Have you ever felt like there are different parts of you that are sometimes at odds with each other? One part of me wants to be rich; another part doesn’t. One part of me wants to be skinny. Another part of me wants to eat all the time. These personality parts are aspects of my subconscious, and each has their job or function. I remember when I was trying to quit smoking. Sometimes I’d find a lit cigarette in my hand wondering how it got there. The smoker part of me had taken control when the non-smoker wasn't looking. Hypnotherapists say that our behavior at any given time is influenced by whatever ego state is the executive. Then there is psychosynthesis which values the body, mind, and spirit. This type of counseling calls these ego states subpersonalities. We have lots of ego states or subpersonalities. It's normal to have these. Some are normally active, others are buried deep in our subconscious. Many of us have done inner child work, talking to and listening to our inner child. This is the same idea. These ego states can be our inner infant, toddler, school-age child, adolescent, and so on. Who hasn't experienced a conflict between their subpersonalities? The adult in me says snack on an apple while the wild child in me goes after a hot fudge sundae. And then I label it a guilty pleasure. The pure spirit in me says treat everyone with acceptance while the scared adolescent wants to dish dirt on everyone who slights me. There are people who continually get involved with abusive partners even though they don't want to be abused. And others who can never reach their goals no matter how hard they think they are trying. Who is the real me? They all are. And it's normal that they are, as long as I am happy in my world. But if I keep winding up in a situation where I'm not happy, then maybe looking at the desires of my ego states can help. For example, I want to weigh less. I know, if I am abstinent in my meals, eating three meals a day and nothing in between, I can separate eating for sustenance from eating over my emotions. But this last year, I got into really enjoying eating. I started walking to Whole Foods every morning during the senior hours and would buy anything I wanted. The walking felt good because it would help me lose weight. What I would buy filled a pleasure I wanted. In reflecting on my predicament, I see the conflict between some of my subpersonalities. As an exercise this week, I've tried to tease them apart. I have a pleasure seeker. I think she's my 12-year-old self. My sister and I used to put 1000-piece jigsaw puzzles together on my bedroom floor and I'd make model airplanes in the basement. I loved reading science fiction. Our family had evening musicals, me on the piano, my dad on the mandolin, my sisters on other instruments. But then a couple of family crises squashed all that, and the trauma has left me unable to find pleasure in my life without guilt or pain. I have a freedom seeker, maybe my 17-year-old self. I was itching to get out of high school, off to the freedom of living in the big city of New York. The summer before I graduated, I was a camp counselor-in-training in upstate New York. I wanted desperately to go to Chautauqua to see a play and they wouldn't let me. My freedom was squashed and as a result, when I went to college, I began my adult life out of control and I went too far into sex, drugs, and rock and roll. Dropping out of college was just one symptom of my unhappiness. I have a person wanting to be pretty. When I let go of my addictions in my 40s, I finally felt pleasure from how I looked. I bought a new wardrobe, enjoyed being feminine in the world, even spending a whole day in a bikini at a water park. I hadn't felt that way since being 10 years old. I’ve lost sight of this person. Then there’s my wise loving parent. She's 50 years old. She has learned the wisdom of trusting a higher power, of living in acceptance. She has a strong spiritual deep core I can rely on. I used to keep a small hammer in my pocket from the See’s English Toffee candy box to remind me of her. But I no longer need the reminder. I will always have these parts, these ego states, these subpersonalities. The key issue is how to resolve their conflicts. A hypnotherapist would help them all feel heard and honored. And psychosynthesis counseling would help me talk to my subpersonalities and let them express themselves. I'm trying it myself. I've spent three days talking to and listening to these four subpersonalities. It is through this reflection that I see how my 12-year-old pleasure seeker was squashed and how my 17-year-old freedom seeker went too far. As a result, I've begun to really listen to them. To honor my 12-year-old pleasure seeker, I'm checking in with myself when I do things I enjoy. I'm starting to talk to her more while I do puzzles, play music, and read. I’m working on comforting her and empowering her to make sure she is having fun. As for my 17-year-old freedom seeker, that's a harder question. I'm not sure I know at the moment how to feel really free. It's not about choosing a flavor of ice cream at JP Licks or deciding when and where to vacation. It’s something deeper. I don’t know the answer yet, but I think this new awareness is a huge key. It will take some time.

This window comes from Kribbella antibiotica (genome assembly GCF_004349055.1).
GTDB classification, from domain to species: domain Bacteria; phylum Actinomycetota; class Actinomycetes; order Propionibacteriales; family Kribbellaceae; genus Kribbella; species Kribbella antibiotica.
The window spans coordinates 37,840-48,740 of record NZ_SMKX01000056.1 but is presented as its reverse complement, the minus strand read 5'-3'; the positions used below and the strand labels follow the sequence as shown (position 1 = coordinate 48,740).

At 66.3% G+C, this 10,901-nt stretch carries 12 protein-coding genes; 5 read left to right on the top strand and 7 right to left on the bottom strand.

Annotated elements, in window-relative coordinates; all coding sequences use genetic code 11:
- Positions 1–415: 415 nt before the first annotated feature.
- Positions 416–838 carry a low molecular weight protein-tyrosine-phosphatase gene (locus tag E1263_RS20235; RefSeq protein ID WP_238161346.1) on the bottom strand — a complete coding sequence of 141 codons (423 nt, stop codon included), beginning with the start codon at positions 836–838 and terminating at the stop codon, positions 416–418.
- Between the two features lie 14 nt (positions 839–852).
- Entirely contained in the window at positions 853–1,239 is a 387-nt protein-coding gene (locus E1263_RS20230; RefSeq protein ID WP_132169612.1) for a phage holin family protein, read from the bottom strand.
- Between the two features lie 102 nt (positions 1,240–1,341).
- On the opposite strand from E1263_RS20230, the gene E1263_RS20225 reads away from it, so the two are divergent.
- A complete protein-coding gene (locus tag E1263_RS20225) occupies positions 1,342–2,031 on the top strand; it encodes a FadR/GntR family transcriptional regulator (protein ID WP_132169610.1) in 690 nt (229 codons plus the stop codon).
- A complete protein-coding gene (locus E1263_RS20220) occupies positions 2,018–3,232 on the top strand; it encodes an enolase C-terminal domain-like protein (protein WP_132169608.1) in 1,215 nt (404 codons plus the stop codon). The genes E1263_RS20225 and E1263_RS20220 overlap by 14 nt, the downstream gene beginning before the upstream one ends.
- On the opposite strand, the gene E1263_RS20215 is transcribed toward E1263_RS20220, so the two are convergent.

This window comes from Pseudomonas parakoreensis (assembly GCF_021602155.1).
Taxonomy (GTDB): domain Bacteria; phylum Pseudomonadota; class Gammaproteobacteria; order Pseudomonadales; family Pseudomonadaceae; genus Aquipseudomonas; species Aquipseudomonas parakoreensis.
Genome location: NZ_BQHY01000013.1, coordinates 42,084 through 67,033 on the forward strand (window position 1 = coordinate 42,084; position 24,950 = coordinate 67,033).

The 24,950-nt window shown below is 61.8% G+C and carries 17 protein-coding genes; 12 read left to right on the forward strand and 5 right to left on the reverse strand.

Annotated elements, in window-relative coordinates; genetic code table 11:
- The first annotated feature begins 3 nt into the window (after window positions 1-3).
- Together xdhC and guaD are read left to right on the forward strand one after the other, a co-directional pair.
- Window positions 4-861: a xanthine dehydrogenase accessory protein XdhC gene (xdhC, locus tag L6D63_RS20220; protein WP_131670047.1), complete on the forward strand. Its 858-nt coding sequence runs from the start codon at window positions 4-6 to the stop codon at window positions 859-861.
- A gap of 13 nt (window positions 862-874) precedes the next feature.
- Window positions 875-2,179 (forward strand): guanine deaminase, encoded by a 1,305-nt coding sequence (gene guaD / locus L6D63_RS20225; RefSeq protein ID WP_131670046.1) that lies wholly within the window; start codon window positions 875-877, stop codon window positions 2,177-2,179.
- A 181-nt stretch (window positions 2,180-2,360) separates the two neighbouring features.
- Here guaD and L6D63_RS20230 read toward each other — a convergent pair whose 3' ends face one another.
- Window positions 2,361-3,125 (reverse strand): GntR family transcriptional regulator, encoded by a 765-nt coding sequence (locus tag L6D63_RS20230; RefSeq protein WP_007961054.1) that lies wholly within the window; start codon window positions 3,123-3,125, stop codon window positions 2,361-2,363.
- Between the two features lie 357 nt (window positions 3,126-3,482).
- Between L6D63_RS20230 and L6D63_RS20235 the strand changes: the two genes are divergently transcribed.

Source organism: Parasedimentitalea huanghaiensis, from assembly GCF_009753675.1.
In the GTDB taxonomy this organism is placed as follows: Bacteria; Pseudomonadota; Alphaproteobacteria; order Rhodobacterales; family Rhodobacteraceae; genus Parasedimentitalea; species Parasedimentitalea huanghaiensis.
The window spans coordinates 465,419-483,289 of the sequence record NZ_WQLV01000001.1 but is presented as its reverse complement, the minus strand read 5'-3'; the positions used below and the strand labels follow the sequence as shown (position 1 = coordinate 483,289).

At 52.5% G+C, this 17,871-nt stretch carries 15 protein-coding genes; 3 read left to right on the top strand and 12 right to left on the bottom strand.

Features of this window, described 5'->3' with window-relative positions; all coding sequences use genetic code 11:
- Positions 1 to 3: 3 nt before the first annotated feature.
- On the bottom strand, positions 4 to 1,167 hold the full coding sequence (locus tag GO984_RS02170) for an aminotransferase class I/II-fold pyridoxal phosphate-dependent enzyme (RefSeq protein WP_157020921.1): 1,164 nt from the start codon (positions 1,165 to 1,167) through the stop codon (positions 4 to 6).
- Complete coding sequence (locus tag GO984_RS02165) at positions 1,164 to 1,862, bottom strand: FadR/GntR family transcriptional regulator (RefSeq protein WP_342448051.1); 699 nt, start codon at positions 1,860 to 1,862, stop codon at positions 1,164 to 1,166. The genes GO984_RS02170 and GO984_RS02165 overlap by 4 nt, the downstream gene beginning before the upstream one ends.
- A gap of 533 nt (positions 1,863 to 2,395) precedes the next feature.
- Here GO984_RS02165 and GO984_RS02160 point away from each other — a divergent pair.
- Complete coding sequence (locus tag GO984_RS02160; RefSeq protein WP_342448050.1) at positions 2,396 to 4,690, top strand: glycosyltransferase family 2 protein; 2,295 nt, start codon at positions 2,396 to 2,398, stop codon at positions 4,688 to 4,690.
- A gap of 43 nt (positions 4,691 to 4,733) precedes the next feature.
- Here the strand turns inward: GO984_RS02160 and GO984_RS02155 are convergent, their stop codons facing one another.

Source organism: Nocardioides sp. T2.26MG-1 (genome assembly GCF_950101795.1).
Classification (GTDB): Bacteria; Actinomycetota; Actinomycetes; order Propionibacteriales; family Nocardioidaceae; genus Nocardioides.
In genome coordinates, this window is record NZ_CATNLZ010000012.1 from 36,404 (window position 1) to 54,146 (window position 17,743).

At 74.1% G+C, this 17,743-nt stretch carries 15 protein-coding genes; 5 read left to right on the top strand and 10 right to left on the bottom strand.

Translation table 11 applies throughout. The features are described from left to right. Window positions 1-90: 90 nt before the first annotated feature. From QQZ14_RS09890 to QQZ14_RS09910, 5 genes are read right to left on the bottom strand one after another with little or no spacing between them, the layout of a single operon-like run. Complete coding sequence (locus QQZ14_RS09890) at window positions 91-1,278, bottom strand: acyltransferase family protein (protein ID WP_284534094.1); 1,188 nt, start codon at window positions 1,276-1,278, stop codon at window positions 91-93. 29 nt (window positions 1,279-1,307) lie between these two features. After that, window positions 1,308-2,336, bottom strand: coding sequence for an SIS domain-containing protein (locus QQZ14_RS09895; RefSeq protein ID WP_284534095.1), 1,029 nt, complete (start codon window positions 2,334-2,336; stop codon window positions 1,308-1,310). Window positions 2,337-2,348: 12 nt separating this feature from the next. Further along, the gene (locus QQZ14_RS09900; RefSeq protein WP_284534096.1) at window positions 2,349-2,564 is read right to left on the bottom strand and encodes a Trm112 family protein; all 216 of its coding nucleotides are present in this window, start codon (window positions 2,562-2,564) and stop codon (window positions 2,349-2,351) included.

Will honoring and comforting my traumatized ego parts relieve my addiction to food? I don’t know, but stay tuned.